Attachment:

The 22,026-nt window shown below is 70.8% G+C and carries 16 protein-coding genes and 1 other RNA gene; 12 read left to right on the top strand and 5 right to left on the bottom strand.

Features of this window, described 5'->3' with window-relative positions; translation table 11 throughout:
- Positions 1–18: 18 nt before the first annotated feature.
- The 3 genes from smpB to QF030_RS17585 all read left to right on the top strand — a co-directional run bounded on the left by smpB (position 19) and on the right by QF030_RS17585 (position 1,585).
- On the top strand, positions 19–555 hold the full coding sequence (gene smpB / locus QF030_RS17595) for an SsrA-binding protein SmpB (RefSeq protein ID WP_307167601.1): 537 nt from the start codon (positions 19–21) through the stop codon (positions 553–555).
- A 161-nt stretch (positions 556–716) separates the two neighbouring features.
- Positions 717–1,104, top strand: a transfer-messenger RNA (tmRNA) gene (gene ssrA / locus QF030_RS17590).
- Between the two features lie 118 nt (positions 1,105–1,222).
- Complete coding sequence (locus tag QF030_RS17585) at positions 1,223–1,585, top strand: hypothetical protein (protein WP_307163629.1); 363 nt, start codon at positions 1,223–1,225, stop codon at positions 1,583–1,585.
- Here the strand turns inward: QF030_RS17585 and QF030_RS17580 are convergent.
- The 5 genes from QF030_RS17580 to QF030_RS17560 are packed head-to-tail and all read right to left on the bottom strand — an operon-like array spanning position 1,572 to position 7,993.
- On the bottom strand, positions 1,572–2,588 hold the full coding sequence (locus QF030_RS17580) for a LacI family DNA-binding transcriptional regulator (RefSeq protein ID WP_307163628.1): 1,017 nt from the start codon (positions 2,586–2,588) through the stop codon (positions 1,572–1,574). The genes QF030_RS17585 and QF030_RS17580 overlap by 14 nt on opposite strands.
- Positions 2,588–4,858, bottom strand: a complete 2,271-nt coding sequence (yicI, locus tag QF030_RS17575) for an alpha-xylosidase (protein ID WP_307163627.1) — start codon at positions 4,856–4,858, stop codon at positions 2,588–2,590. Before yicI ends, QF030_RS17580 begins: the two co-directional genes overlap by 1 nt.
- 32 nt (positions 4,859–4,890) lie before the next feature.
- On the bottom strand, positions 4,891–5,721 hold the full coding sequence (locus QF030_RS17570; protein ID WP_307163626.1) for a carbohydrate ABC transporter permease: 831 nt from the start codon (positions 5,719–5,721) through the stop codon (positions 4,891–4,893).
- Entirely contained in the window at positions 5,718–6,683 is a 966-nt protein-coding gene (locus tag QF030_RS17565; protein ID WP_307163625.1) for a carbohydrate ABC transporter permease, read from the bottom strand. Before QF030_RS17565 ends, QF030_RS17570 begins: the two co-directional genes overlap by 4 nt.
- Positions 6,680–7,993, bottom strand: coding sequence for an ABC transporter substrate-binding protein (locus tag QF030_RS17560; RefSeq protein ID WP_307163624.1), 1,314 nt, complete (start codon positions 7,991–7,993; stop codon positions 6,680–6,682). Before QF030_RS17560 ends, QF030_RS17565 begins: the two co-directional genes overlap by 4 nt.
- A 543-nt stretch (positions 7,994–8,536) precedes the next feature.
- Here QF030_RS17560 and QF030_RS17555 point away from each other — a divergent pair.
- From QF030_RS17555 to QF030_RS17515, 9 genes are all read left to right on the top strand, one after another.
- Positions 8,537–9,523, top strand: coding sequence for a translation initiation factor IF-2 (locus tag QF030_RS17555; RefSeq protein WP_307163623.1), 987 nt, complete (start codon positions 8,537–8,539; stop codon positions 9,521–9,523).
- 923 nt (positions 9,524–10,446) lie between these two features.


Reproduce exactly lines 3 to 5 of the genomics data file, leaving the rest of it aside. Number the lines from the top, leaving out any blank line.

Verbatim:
- Positions 1–18: 18 nt before the first annotated feature.
- The 3 genes from smpB to QF030_RS17585 all read left to right on the top strand — a co-directional run bounded on the left by smpB (position 19) and on the right by QF030_RS17585 (position 1,585).
- On the top strand, positions 19–555 hold the full coding sequence (gene smpB / locus QF030_RS17595) for an SsrA-binding protein SmpB (RefSeq protein ID WP_307167601.1): 537 nt from the start codon (positions 19–21) through the stop codon (positions 553–555).